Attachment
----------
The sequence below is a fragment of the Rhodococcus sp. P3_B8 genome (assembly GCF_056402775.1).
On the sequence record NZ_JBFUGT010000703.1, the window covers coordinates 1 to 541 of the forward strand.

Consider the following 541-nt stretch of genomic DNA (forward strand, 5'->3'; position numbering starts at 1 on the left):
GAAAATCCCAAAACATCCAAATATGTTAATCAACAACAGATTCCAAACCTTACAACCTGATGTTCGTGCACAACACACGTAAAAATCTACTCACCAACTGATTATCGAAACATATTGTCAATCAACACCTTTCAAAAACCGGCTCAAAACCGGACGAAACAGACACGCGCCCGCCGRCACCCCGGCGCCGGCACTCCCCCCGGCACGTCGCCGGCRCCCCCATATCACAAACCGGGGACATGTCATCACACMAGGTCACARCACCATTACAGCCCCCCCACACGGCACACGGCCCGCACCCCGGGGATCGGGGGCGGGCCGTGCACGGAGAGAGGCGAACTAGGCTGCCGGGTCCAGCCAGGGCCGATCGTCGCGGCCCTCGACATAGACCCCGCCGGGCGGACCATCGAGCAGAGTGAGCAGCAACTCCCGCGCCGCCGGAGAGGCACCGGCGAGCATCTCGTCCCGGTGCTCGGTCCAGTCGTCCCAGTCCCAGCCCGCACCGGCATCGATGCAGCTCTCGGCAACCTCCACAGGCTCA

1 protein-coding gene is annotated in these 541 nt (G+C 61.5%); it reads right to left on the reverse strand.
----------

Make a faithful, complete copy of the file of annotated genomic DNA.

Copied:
The sequence below is a fragment of the Rhodococcus sp. P3_B8 genome (assembly GCF_056402775.1).
On the sequence record NZ_JBFUGT010000703.1, the window covers coordinates 1 to 541 of the forward strand.

Consider the following 541-nt stretch of genomic DNA (forward strand, 5'->3'; position numbering starts at 1 on the left):
GAAAATCCCAAAACATCCAAATATGTTAATCAACAACAGATTCCAAACCTTACAACCTGATGTTCGTGCACAACACACGTAAAAATCTACTCACCAACTGATTATCGAAACATATTGTCAATCAACACCTTTCAAAAACCGGCTCAAAACCGGACGAAACAGACACGCGCCCGCCGRCACCCCGGCGCCGGCACTCCCCCCGGCACGTCGCCGGCRCCCCCATATCACAAACCGGGGACATGTCATCACACMAGGTCACARCACCATTACAGCCCCCCCACACGGCACACGGCCCGCACCCCGGGGATCGGGGGCGGGCCGTGCACGGAGAGAGGCGAACTAGGCTGCCGGGTCCAGCCAGGGCCGATCGTCGCGGCCCTCGACATAGACCCCGCCGGGCGGACCATCGAGCAGAGTGAGCAGCAACTCCCGCGCCGCCGGAGAGGCACCGGCGAGCATCTCGTCCCGGTGCTCGGTCCAGTCGTCCCAGTCCCAGCCCGCACCGGCATCGATGCAGCTCTCGGCAACCTCCACAGGCTCA

1 protein-coding gene is annotated in these 541 nt (G+C 61.5%); it reads right to left on the reverse strand.